Designations generally provide for longer-term and more flexible protection than a resource consent or plan change. A designation cannot be altered by anyone else, unlike provisions of a plan (anyone is able to apply for a private plan change). The outline plan process also allows for greater flexibility into the future than a granted resource consent does by allowing some of the details of the project or works to be left to this stage.
Designations are also a way of providing for projects or works that might be difficult to comprehensively provide for in a district plan or through the resource consent process. Many large scale activities, network utilities or public works may be contrary to the objectives and policies of the plan, or may not comply with the tests of s104D relating to resource consents for non-complying activities.
In addition, decisions on designations and outline plans are made by the requiring authority (except in the case of a notice of requirement lodged with the EPA or one which is directly referred to the Environment Court for a decision), rather than the territorial authority (as is the case for plan changes and resource consents). This has the advantage of providing long-term certainty for requiring authorities.
Designations can be used to:
- provide long-term land protection and certainty for large capital works and infrastructure type projects
- identify and protect land in the district plan that is required for a project or work
- provide for the development and operation of projects or works that occur in multiple zones or across several districts, such as high voltage power lines or state highways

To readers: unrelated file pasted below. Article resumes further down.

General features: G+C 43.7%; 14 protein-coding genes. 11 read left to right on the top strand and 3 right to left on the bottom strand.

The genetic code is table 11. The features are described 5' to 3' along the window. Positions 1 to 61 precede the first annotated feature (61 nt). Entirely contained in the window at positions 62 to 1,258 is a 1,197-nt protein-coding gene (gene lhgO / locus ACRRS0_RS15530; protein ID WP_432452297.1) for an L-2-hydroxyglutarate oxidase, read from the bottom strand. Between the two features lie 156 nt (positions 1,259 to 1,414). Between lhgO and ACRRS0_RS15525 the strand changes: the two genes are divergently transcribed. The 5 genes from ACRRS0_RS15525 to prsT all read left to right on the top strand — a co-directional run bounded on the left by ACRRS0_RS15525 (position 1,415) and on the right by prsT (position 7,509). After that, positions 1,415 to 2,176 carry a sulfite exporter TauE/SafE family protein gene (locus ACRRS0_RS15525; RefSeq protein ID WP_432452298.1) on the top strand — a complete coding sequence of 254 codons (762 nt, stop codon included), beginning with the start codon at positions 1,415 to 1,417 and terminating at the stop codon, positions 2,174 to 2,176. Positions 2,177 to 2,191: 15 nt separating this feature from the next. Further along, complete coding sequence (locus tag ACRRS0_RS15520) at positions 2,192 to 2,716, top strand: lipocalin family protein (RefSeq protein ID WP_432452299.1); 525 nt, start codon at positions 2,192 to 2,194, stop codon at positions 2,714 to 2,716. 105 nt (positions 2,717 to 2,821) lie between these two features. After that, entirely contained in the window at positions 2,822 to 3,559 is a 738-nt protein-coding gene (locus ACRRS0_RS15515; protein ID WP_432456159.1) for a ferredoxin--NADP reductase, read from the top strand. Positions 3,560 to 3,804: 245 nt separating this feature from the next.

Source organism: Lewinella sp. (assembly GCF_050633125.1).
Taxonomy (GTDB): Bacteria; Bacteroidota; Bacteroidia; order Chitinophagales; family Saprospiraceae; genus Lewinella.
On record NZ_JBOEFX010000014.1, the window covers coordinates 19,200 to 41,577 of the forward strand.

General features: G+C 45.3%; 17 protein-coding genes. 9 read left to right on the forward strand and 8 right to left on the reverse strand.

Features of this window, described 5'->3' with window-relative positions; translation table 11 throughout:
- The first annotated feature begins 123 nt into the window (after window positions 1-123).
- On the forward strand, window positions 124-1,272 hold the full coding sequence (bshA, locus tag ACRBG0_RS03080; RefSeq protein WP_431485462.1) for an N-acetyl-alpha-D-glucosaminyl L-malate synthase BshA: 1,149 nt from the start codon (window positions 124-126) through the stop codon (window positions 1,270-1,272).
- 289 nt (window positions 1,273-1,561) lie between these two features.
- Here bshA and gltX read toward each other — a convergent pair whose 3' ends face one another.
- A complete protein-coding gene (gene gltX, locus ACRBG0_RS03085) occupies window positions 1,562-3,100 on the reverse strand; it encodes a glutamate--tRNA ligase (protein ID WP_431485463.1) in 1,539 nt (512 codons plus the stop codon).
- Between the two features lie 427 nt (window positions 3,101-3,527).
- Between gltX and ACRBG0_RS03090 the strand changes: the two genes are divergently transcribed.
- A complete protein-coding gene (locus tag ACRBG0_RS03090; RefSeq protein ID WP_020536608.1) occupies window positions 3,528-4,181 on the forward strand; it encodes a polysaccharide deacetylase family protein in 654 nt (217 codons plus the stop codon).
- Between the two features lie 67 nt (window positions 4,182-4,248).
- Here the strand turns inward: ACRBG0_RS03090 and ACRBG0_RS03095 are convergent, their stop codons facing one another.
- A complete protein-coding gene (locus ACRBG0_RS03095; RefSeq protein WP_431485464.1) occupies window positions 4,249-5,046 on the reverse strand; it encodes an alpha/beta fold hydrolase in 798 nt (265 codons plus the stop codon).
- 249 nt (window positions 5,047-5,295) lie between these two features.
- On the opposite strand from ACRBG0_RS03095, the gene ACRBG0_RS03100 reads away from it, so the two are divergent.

- provide certainty and continuity for network type projects such as roads or transmission lines
- protect designated land from uses incompatible with the purpose of the designation
- provide a basis for the subsequent acquisition of land needed for the works (including compulsory acquisition).
Designations override all provisions of the district plan in order to provide for works, projects and network operations.
This recognises the fact that they:
- are often essential services including public works or infrastructure within national or regional networks
- are often limited to specific sites
- can have more than minor effects and are frequently not provided for by plan provisions
- may have impacts on land that may warrant and involve compensation or property acquisition under the Public Works Act 1981 processes.
The plan change process can also be used to authorise the project or work. However, the Schedule 1 plan change process is lengthier, with greater uncertainty as to the final result. There would always be a risk of subsequent plan changes as anyone can apply for a plan change, therefore providing a less reliable outcome for the requiring authority.